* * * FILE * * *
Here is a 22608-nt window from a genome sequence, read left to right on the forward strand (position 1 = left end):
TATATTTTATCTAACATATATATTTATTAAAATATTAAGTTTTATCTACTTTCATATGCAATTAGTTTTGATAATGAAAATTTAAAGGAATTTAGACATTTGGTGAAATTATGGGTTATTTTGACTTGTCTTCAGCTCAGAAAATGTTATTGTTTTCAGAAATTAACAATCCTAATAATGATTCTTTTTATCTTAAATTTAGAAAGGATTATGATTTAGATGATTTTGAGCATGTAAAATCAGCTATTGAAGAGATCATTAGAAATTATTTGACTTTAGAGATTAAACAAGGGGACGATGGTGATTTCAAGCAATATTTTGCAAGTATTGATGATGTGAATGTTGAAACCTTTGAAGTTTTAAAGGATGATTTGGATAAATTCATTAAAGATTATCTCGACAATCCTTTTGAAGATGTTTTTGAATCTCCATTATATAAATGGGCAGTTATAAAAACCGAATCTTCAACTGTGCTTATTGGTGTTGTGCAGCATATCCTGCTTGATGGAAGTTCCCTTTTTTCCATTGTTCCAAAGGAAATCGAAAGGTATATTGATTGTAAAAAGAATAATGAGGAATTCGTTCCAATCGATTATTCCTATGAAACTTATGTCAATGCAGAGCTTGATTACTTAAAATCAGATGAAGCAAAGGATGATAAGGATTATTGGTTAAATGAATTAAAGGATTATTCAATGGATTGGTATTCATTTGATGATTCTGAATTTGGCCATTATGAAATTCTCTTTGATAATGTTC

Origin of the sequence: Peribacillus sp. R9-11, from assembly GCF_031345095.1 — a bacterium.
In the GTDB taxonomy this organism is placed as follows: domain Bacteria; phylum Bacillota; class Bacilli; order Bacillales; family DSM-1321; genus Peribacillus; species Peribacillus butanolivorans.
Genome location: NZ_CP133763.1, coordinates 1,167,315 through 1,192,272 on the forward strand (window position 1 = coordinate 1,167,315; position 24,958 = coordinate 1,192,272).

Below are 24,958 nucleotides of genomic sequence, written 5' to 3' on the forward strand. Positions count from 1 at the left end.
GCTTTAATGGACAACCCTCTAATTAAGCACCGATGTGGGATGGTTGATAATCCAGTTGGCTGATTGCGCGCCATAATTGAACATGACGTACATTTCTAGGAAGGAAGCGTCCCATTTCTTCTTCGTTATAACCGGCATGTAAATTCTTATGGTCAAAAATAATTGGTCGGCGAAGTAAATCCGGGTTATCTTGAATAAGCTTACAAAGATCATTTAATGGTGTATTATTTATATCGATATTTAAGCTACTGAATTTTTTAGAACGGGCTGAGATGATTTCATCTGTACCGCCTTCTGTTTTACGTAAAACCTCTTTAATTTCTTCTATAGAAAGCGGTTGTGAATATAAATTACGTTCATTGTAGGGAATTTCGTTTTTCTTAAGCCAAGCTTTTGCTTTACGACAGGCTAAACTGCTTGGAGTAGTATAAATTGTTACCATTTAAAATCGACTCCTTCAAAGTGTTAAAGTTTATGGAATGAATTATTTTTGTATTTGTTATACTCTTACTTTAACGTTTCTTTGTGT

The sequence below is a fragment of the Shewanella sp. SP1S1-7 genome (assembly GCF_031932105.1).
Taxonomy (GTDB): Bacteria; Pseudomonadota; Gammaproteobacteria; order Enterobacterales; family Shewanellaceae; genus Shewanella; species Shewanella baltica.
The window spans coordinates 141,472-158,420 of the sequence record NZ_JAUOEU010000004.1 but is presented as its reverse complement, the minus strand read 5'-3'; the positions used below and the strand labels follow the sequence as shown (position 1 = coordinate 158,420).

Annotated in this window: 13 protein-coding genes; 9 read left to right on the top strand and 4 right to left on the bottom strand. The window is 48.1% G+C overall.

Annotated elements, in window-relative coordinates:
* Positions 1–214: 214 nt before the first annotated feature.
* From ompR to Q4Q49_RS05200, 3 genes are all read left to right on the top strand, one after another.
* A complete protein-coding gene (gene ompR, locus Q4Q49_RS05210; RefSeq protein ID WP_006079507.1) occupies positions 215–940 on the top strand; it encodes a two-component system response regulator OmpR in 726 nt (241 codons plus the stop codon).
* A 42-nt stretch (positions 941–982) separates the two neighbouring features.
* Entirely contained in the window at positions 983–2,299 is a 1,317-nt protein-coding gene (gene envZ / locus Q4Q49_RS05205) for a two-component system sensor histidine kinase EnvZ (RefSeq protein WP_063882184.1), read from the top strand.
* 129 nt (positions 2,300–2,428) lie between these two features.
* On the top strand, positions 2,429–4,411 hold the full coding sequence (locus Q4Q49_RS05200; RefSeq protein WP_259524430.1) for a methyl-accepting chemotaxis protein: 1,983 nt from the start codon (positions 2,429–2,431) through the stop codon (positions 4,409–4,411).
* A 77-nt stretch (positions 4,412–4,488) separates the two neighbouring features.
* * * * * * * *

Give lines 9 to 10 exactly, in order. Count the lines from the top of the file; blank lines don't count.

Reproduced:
Taxonomy (GTDB): Bacteria; Pseudomonadota; Gammaproteobacteria; order Enterobacterales; family Shewanellaceae; genus Shewanella; species Shewanella baltica.
The window spans coordinates 141,472-158,420 of the sequence record NZ_JAUOEU010000004.1 but is presented as its reverse complement, the minus strand read 5'-3'; the positions used below and the strand labels follow the sequence as shown (position 1 = coordinate 158,420).